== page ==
What is a Lookback Option?

Also known as a hindsight option, a lookback option allows the holder the advantage of knowing history when determining when to exercise their option. This type of option reduces uncertainties associated with the timing of market entry and reduces the chances the option will expire worthlessly. Lookback options are expensive to execute, so these advantages come at a cost.

Key Takeaways

  • Lookback options are exotic options that allow a buyer to minimize regret.
  • Lookback options are only available Over The Counter (OTC) and not on any of the major exchanges.
  • These options are expensive to establish and the potential profits are often nullified by the costs.

How a Lookback Option Works

As a type of exotic option, the lookback allows the user to "look back," or review, the prices of an underlying asset over the lifespan of the option after it has been purchased. The holder may then exercise the option based on the most beneficial price of the underlying asset. The holder can take advantage of the widest differential between the strike price and the price of the underlying asset. Lookback options do not trade on major exchanges. Instead, they are unlisted and trade over-the-counter (OTC).

Lookback options are cash settled options, which means the holder receives a cash settlement at execution based on the most advantageous differential between high and low prices during the purchase period. Sellers of lookback options would price the option at or near the widest expected distance of price differential based on past volatility and demand for the options. The cost to purchase this option would be taken up front. The settlement will equate to the profits they could have made from buying or selling the underlying asset. If the settlement was greater than the initial cost of the option, then the option buyer would have profit at settlement, other wise loss.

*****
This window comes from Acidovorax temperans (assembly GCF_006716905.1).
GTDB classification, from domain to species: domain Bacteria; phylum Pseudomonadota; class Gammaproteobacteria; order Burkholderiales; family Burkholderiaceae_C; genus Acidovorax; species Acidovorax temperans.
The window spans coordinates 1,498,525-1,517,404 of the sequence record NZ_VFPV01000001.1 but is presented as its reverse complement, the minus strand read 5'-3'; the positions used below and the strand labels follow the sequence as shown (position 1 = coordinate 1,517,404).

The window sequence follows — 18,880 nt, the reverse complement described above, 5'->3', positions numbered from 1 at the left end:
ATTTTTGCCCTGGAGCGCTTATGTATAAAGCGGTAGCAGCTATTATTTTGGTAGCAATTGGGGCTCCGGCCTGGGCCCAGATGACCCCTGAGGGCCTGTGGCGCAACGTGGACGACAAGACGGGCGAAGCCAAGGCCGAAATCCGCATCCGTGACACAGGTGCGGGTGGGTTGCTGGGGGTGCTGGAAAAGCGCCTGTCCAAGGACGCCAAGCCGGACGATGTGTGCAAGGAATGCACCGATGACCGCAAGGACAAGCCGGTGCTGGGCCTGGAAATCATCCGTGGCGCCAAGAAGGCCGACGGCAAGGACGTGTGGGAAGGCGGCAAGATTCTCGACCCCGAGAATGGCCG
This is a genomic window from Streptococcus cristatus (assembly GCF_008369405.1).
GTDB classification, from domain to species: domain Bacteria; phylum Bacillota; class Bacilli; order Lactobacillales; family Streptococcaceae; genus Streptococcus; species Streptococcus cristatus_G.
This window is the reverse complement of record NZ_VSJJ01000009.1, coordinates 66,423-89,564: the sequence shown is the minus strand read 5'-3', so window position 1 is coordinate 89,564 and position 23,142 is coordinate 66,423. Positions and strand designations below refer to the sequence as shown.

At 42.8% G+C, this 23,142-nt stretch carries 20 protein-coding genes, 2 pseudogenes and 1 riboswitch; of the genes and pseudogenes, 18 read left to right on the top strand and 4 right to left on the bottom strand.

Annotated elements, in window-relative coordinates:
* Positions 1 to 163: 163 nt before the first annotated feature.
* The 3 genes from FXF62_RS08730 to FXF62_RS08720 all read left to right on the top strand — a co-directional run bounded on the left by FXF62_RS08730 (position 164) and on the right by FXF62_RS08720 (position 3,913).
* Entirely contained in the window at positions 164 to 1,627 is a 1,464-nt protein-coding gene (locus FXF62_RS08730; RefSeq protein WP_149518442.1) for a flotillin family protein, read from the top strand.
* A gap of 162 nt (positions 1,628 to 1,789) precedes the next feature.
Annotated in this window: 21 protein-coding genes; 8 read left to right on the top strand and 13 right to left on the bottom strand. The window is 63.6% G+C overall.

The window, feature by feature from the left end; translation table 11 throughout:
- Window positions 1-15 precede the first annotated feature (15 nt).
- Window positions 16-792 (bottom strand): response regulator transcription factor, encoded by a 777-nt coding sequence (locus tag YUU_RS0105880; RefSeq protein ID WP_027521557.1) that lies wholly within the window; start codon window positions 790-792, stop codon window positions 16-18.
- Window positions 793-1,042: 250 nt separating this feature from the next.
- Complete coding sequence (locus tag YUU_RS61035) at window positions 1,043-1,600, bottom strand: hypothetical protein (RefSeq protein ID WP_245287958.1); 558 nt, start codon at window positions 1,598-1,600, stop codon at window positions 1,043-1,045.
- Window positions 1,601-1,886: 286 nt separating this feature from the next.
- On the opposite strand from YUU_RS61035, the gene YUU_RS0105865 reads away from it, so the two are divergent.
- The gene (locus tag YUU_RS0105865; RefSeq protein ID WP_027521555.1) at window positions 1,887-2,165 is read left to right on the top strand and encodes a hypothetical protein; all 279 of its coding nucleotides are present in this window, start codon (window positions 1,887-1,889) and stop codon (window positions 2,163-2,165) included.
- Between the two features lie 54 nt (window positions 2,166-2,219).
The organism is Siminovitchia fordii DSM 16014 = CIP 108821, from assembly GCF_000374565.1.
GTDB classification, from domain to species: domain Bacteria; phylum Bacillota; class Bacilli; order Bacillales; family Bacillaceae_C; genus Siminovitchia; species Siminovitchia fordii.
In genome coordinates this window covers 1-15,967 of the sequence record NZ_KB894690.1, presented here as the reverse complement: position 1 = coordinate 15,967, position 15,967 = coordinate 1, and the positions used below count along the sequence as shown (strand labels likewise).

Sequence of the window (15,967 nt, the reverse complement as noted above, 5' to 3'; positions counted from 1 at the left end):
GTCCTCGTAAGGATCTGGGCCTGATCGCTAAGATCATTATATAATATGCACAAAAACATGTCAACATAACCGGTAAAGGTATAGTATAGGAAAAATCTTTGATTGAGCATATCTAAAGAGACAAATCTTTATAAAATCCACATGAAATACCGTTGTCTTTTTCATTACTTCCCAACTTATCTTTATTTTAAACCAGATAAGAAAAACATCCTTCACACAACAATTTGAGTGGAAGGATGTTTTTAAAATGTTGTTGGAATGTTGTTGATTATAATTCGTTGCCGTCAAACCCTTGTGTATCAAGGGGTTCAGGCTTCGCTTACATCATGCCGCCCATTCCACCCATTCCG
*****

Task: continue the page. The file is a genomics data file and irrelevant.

Fixed vs. Floating Lookback Options

When using a fixed strike lookback option, the strike price is set or fixed at purchase, similar to most other types of option trades. Unlike other options, however, at the time of exercise, the most beneficial price of the underlying asset over the life of the contract is used instead of the current market price. In the case of a call, the option holder can review the price history and choose to exercise at the point of highest return potential. For a put option, the holder may execute at the asset's lowest price point to realize the greatest gain. The option contract settles at the selected past market price and against the fixed strike.

When using a floating strike lookback option, the strike price is set automatically at maturity to the most favorable underlying price reached during the contract's life. Call options fix the strike at the lowest underlying asset price. Adversely, put options fix the strike at the highest price point. The option will then settle against the market price calculating the profit or loss against the floating strike.

The fixed strike option solves the market exit problem - the best time to get out. The floating strike solves the market entry problem - the best time to get in.

Examples of Lookback Options

In example number one, if you assume a stock trades at $50 at both the start and end of the three-month option contract, so there is no net change, gain or loss. The path of the stock will be the same for both the fixed and floating strike versions. At one point during the life of the option, the highest price is $60, and the lowest price is $40.  

  • For a fixed strike lookback option, the strike price is $50. The best price during the lifespan is $60. At strike, the stock is $50. The profit for the call holder is $60 - 50 = $10.
  • For a floating strike lookback option, the lowest price during the lifespan is $40. At maturity, the stock is $50, which is the strike price. The holder's profit is $50 - 40 = $10.

The profit is the same because the stock moved the same amount higher and lower during the life of the option.

In example number two, let's assume the stock had the same high of $60 and low of $40, but closed at the end of the contract at $55, for a net gain of $5.

  • For a fixed strike lookback option, the highest price is $60. The strike price is $50, which was set at purchase. Profit is $10 (60 - 50 = 10).
  • For a floating strike lookback option, the strike price is $55, which is set at option maturity. The lowest price is $40. Making a profit of $15 (55 - 40 = 15).

Finally, in example number three, let's assume the stock closed at $45 for a net loss of $5. 

  • For a fixed strike lookback option, the highest price is $60. Less the strike price of $50, which was set at purchase. Gives a profit of $10 (60 - 50 = 10).
  • For a floating strike lookback option, the strike price is $45, which is set at option maturity. Less the lowest price of $40, Gives a profit of $5 (45 - 40 = 5).